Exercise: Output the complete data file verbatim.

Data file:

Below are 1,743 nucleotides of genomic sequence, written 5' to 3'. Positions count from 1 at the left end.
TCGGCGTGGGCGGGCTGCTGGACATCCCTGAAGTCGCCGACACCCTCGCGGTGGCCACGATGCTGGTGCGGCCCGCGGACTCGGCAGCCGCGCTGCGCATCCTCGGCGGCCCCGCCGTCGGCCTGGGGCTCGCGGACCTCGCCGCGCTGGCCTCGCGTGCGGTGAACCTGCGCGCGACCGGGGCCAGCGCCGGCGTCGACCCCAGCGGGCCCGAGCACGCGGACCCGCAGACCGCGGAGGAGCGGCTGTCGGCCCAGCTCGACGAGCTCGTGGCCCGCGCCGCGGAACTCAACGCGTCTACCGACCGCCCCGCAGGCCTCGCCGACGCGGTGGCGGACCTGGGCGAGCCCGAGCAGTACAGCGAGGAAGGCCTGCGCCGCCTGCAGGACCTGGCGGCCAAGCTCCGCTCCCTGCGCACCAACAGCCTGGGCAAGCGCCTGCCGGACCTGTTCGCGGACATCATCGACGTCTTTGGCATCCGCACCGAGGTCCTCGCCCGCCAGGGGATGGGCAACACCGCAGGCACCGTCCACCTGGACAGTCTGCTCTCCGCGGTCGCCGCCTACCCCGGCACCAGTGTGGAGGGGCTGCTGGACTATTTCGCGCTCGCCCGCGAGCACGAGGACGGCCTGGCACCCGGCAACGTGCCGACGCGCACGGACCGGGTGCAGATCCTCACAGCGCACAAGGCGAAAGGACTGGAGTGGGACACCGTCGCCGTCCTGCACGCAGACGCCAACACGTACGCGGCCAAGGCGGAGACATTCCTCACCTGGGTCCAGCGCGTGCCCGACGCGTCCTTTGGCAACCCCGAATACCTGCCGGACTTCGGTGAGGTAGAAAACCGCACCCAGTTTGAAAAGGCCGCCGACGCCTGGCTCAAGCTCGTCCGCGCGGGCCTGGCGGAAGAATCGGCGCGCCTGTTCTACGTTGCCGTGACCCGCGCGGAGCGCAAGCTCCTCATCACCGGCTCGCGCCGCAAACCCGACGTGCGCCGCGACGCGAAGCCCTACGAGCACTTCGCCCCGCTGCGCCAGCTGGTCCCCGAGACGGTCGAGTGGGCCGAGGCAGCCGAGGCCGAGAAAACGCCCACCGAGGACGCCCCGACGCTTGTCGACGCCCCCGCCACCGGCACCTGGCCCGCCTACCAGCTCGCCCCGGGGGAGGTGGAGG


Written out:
Below are 1,743 nucleotides of genomic sequence, written 5' to 3'. Positions count from 1 at the left end.
TCGGCGTGGGCGGGCTGCTGGACATCCCTGAAGTCGCCGACACCCTCGCGGTGGCCACGATGCTGGTGCGGCCCGCGGACTCGGCAGCCGCGCTGCGCATCCTCGGCGGCCCCGCCGTCGGCCTGGGGCTCGCGGACCTCGCCGCGCTGGCCTCGCGTGCGGTGAACCTGCGCGCGACCGGGGCCAGCGCCGGCGTCGACCCCAGCGGGCCCGAGCACGCGGACCCGCAGACCGCGGAGGAGCGGCTGTCGGCCCAGCTCGACGAGCTCGTGGCCCGCGCCGCGGAACTCAACGCGTCTACCGACCGCCCCGCAGGCCTCGCCGACGCGGTGGCGGACCTGGGCGAGCCCGAGCAGTACAGCGAGGAAGGCCTGCGCCGCCTGCAGGACCTGGCGGCCAAGCTCCGCTCCCTGCGCACCAACAGCCTGGGCAAGCGCCTGCCGGACCTGTTCGCGGACATCATCGACGTCTTTGGCATCCGCACCGAGGTCCTCGCCCGCCAGGGGATGGGCAACACCGCAGGCACCGTCCACCTGGACAGTCTGCTCTCCGCGGTCGCCGCCTACCCCGGCACCAGTGTGGAGGGGCTGCTGGACTATTTCGCGCTCGCCCGCGAGCACGAGGACGGCCTGGCACCCGGCAACGTGCCGACGCGCACGGACCGGGTGCAGATCCTCACAGCGCACAAGGCGAAAGGACTGGAGTGGGACACCGTCGCCGTCCTGCACGCAGACGCCAACACGTACGCGGCCAAGGCGGAGACATTCCTCACCTGGGTCCAGCGCGTGCCCGACGCGTCCTTTGGCAACCCCGAATACCTGCCGGACTTCGGTGAGGTAGAAAACCGCACCCAGTTTGAAAAGGCCGCCGACGCCTGGCTCAAGCTCGTCCGCGCGGGCCTGGCGGAAGAATCGGCGCGCCTGTTCTACGTTGCCGTGACCCGCGCGGAGCGCAAGCTCCTCATCACCGGCTCGCGCCGCAAACCCGACGTGCGCCGCGACGCGAAGCCCTACGAGCACTTCGCCCCGCTGCGCCAGCTGGTCCCCGAGACGGTCGAGTGGGCCGAGGCAGCCGAGGCCGAGAAAACGCCCACCGAGGACGCCCCGACGCTTGTCGACGCCCCCGCCACCGGCACCTGGCCCGCCTACCAGCTCGCCCCGGGGGAGGTGGAGG